Over the years, Morocco has been a favorite destination for foreign direct investment across various sectors of its economy and France remained the top Investors in the region. However, in recent times, the United States has emerged as the top foreign direct investor in Morocco, with its investments across diverse sectors of the Moroccan economy reflecting the close economic ties between the two countries. With the Bilateral Investment Treaty (BIT) between the United States and Morocco, investors have been granted access to an investor-state dispute resolution mechanism that seeks to ensure the protection of investors’ rights in both countries. In this blog post, we will explore the US-Morocco BIT, the implications of the agreement for investors, and how it can impact the future of investments in the region. See US Overtakes France As Top Foreign Investor in Morocco in 2022 (moroccoworldnews.com)
United States and Morrocco Bilateral Investment Treaty
The Bilateral Investment Treaty (BIT) between the United States and Morocco was signed in 1985, with the aim of promoting economic cooperation and increasing investment flows between the two countries. The BIT provides investors in both countries with access to a fair and predictable investment climate that is supported by an investor-state dispute resolution mechanism. The BIT also provides for the settlement of disputes between investors and the host state, which primarily aims to ensure the protection of investors’ rights.
Under the terms of the BIT, investors are granted protection for their investments, which includes protection from expropriation and other discriminatory measures. The BIT provides investors with the right to initiate arbitration proceedings in case of a dispute with the host state. The BIT, however, only consents to ICSID (International Centre for Settlement of Investment Dispute) rules and does not allow dual nationality claims against Morocco. Claimants will have a hard time to establish Jurisdiction if there is an issue of dual nationality. However, this will vary on a case-by-case basis. See Morocco – United States of America BIT (1985) | International Investment Agreements Navigator | UNCTAD Investment Policy Hub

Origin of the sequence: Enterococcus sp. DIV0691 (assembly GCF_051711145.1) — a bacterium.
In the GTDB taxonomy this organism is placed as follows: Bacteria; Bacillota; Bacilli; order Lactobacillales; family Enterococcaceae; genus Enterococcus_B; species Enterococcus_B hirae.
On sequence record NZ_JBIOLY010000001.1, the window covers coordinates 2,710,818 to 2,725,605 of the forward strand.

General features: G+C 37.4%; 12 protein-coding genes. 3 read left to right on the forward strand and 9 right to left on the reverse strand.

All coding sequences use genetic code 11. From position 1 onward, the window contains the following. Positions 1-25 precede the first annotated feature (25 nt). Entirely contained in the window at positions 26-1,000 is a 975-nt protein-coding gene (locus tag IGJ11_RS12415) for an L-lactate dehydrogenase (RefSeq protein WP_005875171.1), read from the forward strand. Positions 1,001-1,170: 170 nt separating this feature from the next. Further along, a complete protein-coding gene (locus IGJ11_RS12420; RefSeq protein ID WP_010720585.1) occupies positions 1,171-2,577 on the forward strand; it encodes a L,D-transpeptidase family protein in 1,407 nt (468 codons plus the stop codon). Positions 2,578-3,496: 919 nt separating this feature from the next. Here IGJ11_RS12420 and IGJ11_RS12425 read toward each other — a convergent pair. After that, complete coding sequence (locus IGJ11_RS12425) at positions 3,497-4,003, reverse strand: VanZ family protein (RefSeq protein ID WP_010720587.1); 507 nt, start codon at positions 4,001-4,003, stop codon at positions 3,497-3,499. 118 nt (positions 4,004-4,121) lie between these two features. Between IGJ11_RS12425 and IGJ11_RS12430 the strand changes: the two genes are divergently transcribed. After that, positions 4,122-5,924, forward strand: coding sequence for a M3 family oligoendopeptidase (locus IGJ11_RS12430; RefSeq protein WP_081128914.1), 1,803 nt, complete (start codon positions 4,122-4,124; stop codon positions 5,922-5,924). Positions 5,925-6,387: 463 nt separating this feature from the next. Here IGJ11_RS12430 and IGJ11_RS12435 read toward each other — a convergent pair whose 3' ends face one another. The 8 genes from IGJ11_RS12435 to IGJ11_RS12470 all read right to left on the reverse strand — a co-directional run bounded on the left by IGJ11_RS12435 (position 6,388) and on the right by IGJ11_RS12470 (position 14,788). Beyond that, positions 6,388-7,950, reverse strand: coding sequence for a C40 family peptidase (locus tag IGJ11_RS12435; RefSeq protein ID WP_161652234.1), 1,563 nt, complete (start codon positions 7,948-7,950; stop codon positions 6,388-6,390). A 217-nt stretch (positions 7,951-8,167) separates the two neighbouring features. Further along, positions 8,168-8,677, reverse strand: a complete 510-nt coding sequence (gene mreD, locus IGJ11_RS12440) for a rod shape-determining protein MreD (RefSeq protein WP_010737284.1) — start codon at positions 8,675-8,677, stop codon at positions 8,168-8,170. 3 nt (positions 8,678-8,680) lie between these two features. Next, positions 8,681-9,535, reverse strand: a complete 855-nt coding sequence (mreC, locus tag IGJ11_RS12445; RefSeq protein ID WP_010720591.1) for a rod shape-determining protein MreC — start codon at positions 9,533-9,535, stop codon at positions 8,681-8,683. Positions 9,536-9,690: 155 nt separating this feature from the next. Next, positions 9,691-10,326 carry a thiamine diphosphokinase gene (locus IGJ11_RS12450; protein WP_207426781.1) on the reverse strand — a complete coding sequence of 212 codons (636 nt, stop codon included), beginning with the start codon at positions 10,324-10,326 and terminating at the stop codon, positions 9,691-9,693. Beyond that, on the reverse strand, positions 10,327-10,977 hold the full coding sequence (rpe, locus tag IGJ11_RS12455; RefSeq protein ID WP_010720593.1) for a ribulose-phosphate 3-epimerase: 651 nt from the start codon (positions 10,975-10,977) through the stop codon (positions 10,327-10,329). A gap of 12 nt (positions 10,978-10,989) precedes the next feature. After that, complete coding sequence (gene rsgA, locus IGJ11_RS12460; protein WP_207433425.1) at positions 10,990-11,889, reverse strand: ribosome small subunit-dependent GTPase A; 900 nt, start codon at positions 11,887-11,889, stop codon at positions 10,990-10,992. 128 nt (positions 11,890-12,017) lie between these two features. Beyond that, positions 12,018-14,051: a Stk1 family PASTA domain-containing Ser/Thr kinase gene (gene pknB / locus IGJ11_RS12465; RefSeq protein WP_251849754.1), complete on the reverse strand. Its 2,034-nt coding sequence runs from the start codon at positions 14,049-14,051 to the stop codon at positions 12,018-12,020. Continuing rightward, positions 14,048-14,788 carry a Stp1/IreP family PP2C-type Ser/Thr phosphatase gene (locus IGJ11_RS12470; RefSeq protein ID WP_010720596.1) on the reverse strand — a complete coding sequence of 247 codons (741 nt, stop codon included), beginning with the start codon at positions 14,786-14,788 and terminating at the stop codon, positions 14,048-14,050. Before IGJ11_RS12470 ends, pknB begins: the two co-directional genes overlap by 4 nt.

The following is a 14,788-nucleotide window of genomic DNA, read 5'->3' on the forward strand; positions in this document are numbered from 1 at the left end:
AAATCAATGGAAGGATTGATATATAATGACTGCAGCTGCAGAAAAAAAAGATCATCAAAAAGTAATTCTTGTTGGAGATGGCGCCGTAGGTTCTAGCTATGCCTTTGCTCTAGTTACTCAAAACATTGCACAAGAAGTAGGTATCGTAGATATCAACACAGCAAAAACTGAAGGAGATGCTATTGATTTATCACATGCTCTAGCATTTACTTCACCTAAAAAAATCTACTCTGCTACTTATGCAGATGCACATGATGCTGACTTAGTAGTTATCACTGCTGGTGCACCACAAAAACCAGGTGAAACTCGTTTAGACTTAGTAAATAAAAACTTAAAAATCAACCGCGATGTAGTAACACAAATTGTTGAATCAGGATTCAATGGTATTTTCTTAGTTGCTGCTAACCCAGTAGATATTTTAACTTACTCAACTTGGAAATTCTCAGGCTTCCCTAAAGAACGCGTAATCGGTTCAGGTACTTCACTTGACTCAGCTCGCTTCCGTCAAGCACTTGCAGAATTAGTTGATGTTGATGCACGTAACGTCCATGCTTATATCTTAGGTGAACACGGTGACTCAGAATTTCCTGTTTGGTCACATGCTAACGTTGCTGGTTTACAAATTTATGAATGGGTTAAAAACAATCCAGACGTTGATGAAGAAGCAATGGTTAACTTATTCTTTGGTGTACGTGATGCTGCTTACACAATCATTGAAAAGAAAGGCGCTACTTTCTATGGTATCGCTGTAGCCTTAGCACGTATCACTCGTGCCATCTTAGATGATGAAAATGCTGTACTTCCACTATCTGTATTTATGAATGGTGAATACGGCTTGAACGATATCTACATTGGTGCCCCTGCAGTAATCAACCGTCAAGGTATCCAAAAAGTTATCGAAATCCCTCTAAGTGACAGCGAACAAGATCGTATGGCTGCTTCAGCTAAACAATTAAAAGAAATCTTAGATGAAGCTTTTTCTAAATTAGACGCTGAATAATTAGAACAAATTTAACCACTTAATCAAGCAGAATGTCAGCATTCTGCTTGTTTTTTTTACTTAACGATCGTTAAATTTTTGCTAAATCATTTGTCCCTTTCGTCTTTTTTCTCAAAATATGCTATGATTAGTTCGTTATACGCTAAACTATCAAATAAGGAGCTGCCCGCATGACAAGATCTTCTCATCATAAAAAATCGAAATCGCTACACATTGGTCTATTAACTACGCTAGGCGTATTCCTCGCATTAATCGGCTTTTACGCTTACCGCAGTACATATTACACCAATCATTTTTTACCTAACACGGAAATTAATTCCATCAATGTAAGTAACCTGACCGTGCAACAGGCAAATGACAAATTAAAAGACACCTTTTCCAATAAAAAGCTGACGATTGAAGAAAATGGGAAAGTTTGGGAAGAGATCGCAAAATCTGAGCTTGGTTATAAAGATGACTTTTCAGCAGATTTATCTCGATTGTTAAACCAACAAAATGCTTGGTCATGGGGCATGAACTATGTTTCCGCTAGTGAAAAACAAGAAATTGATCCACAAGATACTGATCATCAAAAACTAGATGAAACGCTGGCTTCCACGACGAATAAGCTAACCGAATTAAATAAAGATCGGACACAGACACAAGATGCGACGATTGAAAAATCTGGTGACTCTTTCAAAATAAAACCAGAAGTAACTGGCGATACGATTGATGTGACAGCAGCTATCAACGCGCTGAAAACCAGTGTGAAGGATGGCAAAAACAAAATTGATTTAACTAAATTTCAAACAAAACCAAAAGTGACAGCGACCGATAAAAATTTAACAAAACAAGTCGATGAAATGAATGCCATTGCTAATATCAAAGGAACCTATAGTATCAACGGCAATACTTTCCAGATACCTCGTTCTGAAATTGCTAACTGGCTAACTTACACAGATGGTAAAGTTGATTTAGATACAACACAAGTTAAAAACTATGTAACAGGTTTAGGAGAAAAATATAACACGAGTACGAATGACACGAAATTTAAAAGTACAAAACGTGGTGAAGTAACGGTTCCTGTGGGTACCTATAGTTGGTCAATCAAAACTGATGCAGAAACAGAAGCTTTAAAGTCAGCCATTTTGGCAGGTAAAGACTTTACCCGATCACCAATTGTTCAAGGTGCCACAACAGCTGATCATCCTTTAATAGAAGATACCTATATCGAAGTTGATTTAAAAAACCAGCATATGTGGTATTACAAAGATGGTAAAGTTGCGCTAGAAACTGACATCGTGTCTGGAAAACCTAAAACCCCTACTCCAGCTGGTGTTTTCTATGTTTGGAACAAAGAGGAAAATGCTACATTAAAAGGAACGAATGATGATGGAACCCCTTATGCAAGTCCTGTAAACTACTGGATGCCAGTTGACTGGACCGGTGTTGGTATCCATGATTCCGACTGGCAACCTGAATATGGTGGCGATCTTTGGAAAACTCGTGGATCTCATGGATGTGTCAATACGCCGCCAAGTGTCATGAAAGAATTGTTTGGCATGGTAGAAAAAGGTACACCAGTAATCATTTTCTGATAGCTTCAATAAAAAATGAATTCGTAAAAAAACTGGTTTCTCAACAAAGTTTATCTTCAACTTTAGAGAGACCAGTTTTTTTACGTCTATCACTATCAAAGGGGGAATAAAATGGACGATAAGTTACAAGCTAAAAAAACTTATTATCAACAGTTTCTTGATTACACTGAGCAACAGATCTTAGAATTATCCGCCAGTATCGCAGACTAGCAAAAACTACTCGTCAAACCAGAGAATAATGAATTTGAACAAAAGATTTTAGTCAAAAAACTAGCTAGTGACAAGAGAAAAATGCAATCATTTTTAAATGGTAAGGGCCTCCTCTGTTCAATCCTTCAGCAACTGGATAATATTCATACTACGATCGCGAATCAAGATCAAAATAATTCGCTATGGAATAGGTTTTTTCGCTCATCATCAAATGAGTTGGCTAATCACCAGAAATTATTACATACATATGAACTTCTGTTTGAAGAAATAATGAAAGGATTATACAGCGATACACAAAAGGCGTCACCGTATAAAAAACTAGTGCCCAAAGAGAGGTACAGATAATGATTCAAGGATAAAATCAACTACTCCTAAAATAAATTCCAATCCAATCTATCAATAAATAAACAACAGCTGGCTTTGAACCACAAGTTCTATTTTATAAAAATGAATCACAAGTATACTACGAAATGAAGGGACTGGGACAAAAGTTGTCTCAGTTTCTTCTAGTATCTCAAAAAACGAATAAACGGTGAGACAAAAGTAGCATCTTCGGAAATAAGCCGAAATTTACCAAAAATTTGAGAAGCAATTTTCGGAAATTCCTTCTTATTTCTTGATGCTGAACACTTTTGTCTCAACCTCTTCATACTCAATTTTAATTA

Goal of the BIT
It is worth noting that the BIT is in line with Morocco’s broader strategy to attract foreign direct investment to its economy. With the rise of technological advancements and innovations in various economic sectors, Morocco has been at the forefront of attracting foreign companies that are seeking to invest in the country’s growth and development. In recent years, Morocco has been proactively involved in creating an enabling environment for foreign investors, with the signing of BITs with various countries serving as a testament to its commitment to growth and development.
One of the key sectors that have seen significant foreign direct investment in Morocco is the automotive industry. With its strategic location, low-cost operating environment, and the presence of a skilled workforce, Morocco has become an ideal destination for automakers seeking to expand their operations in Africa. Global automotive brands such as PSA Peugeot, Renault, Ford, and BMW have all set up plants in Morocco in recent years, contributing to the rise in foreign direct investment in the country.
In conclusion, the Bilateral Investment Treaty (BIT) between the United States and Morocco provides investors in both countries with a reliable investment climate that is supported by a fair and predictable dispute resolution mechanism. With the United States emerging as the top foreign direct investor in Morocco, it is evident that the economic ties between the two countries are growing strong. While the BIT only consents to ICSID rules, it is in line with Morocco’s broader strategy to attract foreign direct investment to its economy and create an enabling environment for investors to operate in. Going forward, it will be interesting to see how the bilateral relationship between the United States and Morocco evolves and how it impacts further investments in the region. Our team of attorneys can help you protect your investments. Contact Our Office – Transnational Matters